Day 51: Symphony No. 4 in E Flat Major (Sanderling)

brucknercollectioncd5frontThis morning’s conductor of Anton Bruckner’s Symphony No. 4 in E Flat Major (WAB 104), titled “Romantic” by Bruckner himself, is German-born Kurt Sanderling (1912-2011), another person about whom I knew nothing and of whom I had never heard until I started this project.

This is the second time I’ve listened to Maestro Sanderling.

The first time was on Day 44.

Both times – today and on Day 44 – I didn’t exactly choose to listen to him.

brucknerrognerboxI heard Mr. Sanderling on Day 44 because he was in the Bruckner box prominently titled Heinz Rogner, from which I discovered (on Day 28) Franz Konwitschny and, (on Day 12) Vaclav Neumann.

The first time I opened the Bruckner Complete Symphonies box, I thought the conductor was going to be Heinz Rogner. Can you blame me? The largest name on the cover of the box set is Heinz Rogner. So, naturally, I positioned that box set after the Paternostro performance (R comes after P, you see). However, I quickly realized that the box set – released by the extraordinary Brilliant Classics label – only listed Heinz Rogner’s name larger than the others, giving the impression that it was a Heinz Rogner-conducted series of Bruckner symphonies.

As it turns out, Sanderling happens to come after Paternostro and before Skrowaczewski, anyway. So the appearance of Sanderling’s name in the listening order on Day 44 probably went unnoticed.

antonbrucknercollectionboxFor the same reason why I positioned the Rogner-named collection in the “R” order of the alphabet, I put the Bruckner Collection box set under “C” in the listening order – even though the set contains (as I discovered) recordings from various conductors.

Today, who should pop up? Not a conductor with a “C” name. Or even one with a name in close proximity to the letter “C.” Rather, it was Kurt Sanderling. Cool. Bring it on.

I’ll save the subjective comments for the end. First, the nuts and bolts:

Bruckner’s Symphony No. 4 in E Flat Major composed in 1874
Kurt Sanderling conducts
Sanderling used the 1878/1880 version
Symphonieorchester des Bayerischen Rundfunks plays
The symphony clocks in at 71:01 (Which qualifies it for the YIKES! Award)
Where this was recorded is unknown. Germany would be my guess. When, however, is known: 1994
Sanderling was 82 when he conducted it
Bruckner was 50 when he composed it
This recording was released on the Profil/BR Media label

Bruckner wrote his symphonies in four parts. The time breakdown of this one (Symphony No. 4 in E Flat Major, 1878/1880 edition), from this particular conductor (Sanderling) and this particular orchestra (Symphonieorchester des Bayerischen Rundfunks) is as follows:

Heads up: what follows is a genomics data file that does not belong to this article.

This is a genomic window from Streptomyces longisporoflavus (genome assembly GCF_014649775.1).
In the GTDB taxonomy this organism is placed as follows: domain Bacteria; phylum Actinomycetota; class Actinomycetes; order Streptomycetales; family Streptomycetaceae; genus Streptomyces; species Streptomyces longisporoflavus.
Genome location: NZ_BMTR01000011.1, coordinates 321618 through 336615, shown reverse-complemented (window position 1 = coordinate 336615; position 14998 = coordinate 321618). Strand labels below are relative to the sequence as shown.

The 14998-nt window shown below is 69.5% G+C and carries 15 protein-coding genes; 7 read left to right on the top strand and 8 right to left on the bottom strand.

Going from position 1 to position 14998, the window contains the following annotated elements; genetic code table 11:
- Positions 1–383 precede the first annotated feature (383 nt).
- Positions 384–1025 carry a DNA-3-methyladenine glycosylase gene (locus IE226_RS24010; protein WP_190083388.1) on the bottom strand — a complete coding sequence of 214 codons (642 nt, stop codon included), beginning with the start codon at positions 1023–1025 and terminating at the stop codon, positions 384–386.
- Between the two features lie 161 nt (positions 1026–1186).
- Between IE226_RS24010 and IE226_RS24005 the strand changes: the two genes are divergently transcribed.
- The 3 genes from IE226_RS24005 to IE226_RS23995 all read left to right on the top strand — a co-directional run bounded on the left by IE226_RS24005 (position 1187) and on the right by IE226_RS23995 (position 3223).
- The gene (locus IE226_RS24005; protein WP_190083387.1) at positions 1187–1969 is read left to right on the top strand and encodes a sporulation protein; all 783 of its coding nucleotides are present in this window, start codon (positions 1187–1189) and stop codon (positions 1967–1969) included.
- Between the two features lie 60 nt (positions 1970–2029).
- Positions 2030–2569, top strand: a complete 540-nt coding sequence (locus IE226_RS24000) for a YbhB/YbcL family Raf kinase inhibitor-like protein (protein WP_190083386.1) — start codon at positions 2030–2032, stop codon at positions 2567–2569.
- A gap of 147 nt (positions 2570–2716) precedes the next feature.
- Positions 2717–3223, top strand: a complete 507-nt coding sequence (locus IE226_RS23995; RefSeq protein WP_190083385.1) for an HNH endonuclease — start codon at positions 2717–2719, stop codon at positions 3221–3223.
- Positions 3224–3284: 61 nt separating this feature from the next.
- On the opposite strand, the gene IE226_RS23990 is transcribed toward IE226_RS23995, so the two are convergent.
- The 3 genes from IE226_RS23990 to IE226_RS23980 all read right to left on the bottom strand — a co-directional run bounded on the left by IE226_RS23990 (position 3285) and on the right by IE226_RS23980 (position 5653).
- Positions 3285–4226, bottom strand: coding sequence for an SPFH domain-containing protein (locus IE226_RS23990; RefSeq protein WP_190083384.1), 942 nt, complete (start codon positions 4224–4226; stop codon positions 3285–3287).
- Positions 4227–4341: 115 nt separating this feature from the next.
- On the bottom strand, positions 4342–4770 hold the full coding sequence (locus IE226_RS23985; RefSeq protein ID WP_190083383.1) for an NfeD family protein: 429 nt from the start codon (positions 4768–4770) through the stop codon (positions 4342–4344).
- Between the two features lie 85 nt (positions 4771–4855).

I. Bewegt, nicht zu schnell (With motion, not too fast) (E-flat major)…………..20:04
II. Andante, quasi allegretto (C minor)…………………………………………………………..16:22
III. Scherzo. Bewegt (With motion) – Trio: Nicht zu schnell (Not too fast) (B-flat major)……………………………………………………………………………………………………………….11:31
IV. Finale: Bewegt, doch nicht zu schnell (With motion, but not too fast) (E-flat major)………………………………………………………………………………………………………………23:03

Total running time: 71:02

Okay. Now for the subjective stuff…

My Rating:
Recording quality: 4
Overall musicianship: 4
CD liner notes: 0 (there are none; boo! hiss!)
How does this make me feel: 3

This is a recording that falls squarely in the “Meh” category.

It’s not great. It’s not terrible. It doesn’t seem to grab me in any way.

Of the version Sanderling chose (1878/1880), its entry on Wikipedia reads,

1880 version (aka 1878/1880)
After the lapse of almost a year (during which he composed his String Quintet in F Major), Bruckner took up his Fourth Symphony once again. Between 19 November 1879 and 5 June 1880 he composed a new finale – the third, though it shares much of its thematic material with the first version – and discarded the Volksfest finale. Thus the 1880 version is the same as the 1878 version but with a new finale. This was the version performed at the work’s premiere on 20 February 1881, which was the first premiere of a Bruckner symphony not to be conducted by Bruckner himself. This version is sometimes referred to as the 1878/80 version.

Now, you see, what liner notes tell us is why a conductor would choose one version over another.

Why did Maestro Sanderling decide the 1878/1880 version was the one to conduct?

I guess we’ll never know.

This box set doesn’t tell us.

But, back to the music.

Not even the lively “Hunt”-themed Third Movement (Scherzo) stirs me.

For that matter, neither does the (what’s supposed to be rousing) Finale.

No “Huzzah!” from me this time around.

Everything is extraordinarily competent, marvelously average.

The recording itself is okay. But the orchestra lacks depth. It all sounds the same to my ears. I’m not hearing a complexity of instruments.

Again, none of what I just wrote is objective. This recording does not suck. Sanderling is not incompetent.

All I’m typing are my opinions about how, for the most part, the music makes me feel.

And, for a piece of music that tops 71 minutes, this needed to knock my socks off, fling them across the room, maybe even wash them, fold them, and put them back in my drawer – but not before putting new socks on my feet, handing me my pipe, and putting a creased, crisp newspaper in my hands, and a martini by my side.

It didn’t.

But that’s okay.

Music – as all art – is wholly subjective. So your mileage may vary.

Leave a Reply

Your email address will not be published.